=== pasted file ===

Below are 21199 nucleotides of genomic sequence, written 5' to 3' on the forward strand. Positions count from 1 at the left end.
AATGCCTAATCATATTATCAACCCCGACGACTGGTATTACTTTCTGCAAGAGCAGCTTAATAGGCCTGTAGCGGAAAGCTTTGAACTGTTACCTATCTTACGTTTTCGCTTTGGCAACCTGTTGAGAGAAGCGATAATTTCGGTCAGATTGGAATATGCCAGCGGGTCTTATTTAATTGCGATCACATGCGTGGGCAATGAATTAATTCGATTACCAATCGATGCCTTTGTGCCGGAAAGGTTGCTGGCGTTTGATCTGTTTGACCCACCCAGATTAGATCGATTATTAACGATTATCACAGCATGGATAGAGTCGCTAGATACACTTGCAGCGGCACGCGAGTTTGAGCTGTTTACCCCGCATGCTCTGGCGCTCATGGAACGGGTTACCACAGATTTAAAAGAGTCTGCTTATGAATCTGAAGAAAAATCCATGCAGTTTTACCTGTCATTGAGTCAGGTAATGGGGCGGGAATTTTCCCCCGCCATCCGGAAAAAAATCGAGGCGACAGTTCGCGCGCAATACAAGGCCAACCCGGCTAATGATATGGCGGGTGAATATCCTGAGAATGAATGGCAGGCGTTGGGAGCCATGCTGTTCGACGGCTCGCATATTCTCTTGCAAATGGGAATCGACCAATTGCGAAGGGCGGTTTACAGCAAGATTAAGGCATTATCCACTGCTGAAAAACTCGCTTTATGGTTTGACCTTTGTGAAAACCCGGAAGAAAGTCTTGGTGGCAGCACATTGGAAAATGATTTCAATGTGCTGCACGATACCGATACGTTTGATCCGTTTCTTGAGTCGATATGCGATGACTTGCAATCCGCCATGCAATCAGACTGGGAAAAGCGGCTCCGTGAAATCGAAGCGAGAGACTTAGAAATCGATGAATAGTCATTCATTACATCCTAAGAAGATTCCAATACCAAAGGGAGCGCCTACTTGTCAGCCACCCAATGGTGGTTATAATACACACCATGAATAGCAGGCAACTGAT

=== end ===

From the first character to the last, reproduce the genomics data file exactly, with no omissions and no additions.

Below are 21199 nucleotides of genomic sequence, written 5' to 3' on the forward strand. Positions count from 1 at the left end.
AATGCCTAATCATATTATCAACCCCGACGACTGGTATTACTTTCTGCAAGAGCAGCTTAATAGGCCTGTAGCGGAAAGCTTTGAACTGTTACCTATCTTACGTTTTCGCTTTGGCAACCTGTTGAGAGAAGCGATAATTTCGGTCAGATTGGAATATGCCAGCGGGTCTTATTTAATTGCGATCACATGCGTGGGCAATGAATTAATTCGATTACCAATCGATGCCTTTGTGCCGGAAAGGTTGCTGGCGTTTGATCTGTTTGACCCACCCAGATTAGATCGATTATTAACGATTATCACAGCATGGATAGAGTCGCTAGATACACTTGCAGCGGCACGCGAGTTTGAGCTGTTTACCCCGCATGCTCTGGCGCTCATGGAACGGGTTACCACAGATTTAAAAGAGTCTGCTTATGAATCTGAAGAAAAATCCATGCAGTTTTACCTGTCATTGAGTCAGGTAATGGGGCGGGAATTTTCCCCCGCCATCCGGAAAAAAATCGAGGCGACAGTTCGCGCGCAATACAAGGCCAACCCGGCTAATGATATGGCGGGTGAATATCCTGAGAATGAATGGCAGGCGTTGGGAGCCATGCTGTTCGACGGCTCGCATATTCTCTTGCAAATGGGAATCGACCAATTGCGAAGGGCGGTTTACAGCAAGATTAAGGCATTATCCACTGCTGAAAAACTCGCTTTATGGTTTGACCTTTGTGAAAACCCGGAAGAAAGTCTTGGTGGCAGCACATTGGAAAATGATTTCAATGTGCTGCACGATACCGATACGTTTGATCCGTTTCTTGAGTCGATATGCGATGACTTGCAATCCGCCATGCAATCAGACTGGGAAAAGCGGCTCCGTGAAATCGAAGCGAGAGACTTAGAAATCGATGAATAGTCATTCATTACATCCTAAGAAGATTCCAATACCAAAGGGAGCGCCTACTTGTCAGCCACCCAATGGTGGTTATAATACACACCATGAATAGCAGGCAACTGAT